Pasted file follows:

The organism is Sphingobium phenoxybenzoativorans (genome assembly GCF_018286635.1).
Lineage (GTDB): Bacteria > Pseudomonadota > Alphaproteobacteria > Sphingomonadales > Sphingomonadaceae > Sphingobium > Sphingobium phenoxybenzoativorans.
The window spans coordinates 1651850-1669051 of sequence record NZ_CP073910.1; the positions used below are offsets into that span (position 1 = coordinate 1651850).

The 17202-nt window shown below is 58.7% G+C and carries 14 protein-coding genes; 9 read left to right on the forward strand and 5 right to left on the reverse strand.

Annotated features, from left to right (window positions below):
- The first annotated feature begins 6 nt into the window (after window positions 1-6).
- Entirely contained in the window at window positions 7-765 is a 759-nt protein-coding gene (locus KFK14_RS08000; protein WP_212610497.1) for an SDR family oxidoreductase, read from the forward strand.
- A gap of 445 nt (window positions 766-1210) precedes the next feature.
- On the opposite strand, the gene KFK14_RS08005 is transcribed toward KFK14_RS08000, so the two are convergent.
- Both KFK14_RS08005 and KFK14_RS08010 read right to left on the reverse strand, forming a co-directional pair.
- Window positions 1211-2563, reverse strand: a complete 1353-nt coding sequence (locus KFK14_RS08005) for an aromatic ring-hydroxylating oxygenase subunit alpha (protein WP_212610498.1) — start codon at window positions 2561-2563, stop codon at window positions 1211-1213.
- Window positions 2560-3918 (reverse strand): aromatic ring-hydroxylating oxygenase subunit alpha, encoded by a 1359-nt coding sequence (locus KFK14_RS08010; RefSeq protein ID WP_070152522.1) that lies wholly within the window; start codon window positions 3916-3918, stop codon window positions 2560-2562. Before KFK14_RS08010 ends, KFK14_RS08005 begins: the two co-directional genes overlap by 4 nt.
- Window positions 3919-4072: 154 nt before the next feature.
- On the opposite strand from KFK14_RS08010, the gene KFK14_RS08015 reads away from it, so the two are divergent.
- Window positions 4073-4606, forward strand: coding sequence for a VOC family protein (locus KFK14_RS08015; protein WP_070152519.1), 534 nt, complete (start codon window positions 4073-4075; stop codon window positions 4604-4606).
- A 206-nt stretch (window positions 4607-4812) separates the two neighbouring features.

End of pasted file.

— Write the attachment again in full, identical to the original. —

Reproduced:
The organism is Sphingobium phenoxybenzoativorans (genome assembly GCF_018286635.1).
Lineage (GTDB): Bacteria > Pseudomonadota > Alphaproteobacteria > Sphingomonadales > Sphingomonadaceae > Sphingobium > Sphingobium phenoxybenzoativorans.
The window spans coordinates 1651850-1669051 of sequence record NZ_CP073910.1; the positions used below are offsets into that span (position 1 = coordinate 1651850).

The 17202-nt window shown below is 58.7% G+C and carries 14 protein-coding genes; 9 read left to right on the forward strand and 5 right to left on the reverse strand.

Annotated features, from left to right (window positions below):
- The first annotated feature begins 6 nt into the window (after window positions 1-6).
- Entirely contained in the window at window positions 7-765 is a 759-nt protein-coding gene (locus KFK14_RS08000; protein WP_212610497.1) for an SDR family oxidoreductase, read from the forward strand.
- A gap of 445 nt (window positions 766-1210) precedes the next feature.
- On the opposite strand, the gene KFK14_RS08005 is transcribed toward KFK14_RS08000, so the two are convergent.
- Both KFK14_RS08005 and KFK14_RS08010 read right to left on the reverse strand, forming a co-directional pair.
- Window positions 1211-2563, reverse strand: a complete 1353-nt coding sequence (locus KFK14_RS08005) for an aromatic ring-hydroxylating oxygenase subunit alpha (protein WP_212610498.1) — start codon at window positions 2561-2563, stop codon at window positions 1211-1213.
- Window positions 2560-3918 (reverse strand): aromatic ring-hydroxylating oxygenase subunit alpha, encoded by a 1359-nt coding sequence (locus KFK14_RS08010; RefSeq protein ID WP_070152522.1) that lies wholly within the window; start codon window positions 3916-3918, stop codon window positions 2560-2562. Before KFK14_RS08010 ends, KFK14_RS08005 begins: the two co-directional genes overlap by 4 nt.
- Window positions 3919-4072: 154 nt before the next feature.
- On the opposite strand from KFK14_RS08010, the gene KFK14_RS08015 reads away from it, so the two are divergent.
- Window positions 4073-4606, forward strand: coding sequence for a VOC family protein (locus KFK14_RS08015; protein WP_070152519.1), 534 nt, complete (start codon window positions 4073-4075; stop codon window positions 4604-4606).
- A 206-nt stretch (window positions 4607-4812) separates the two neighbouring features.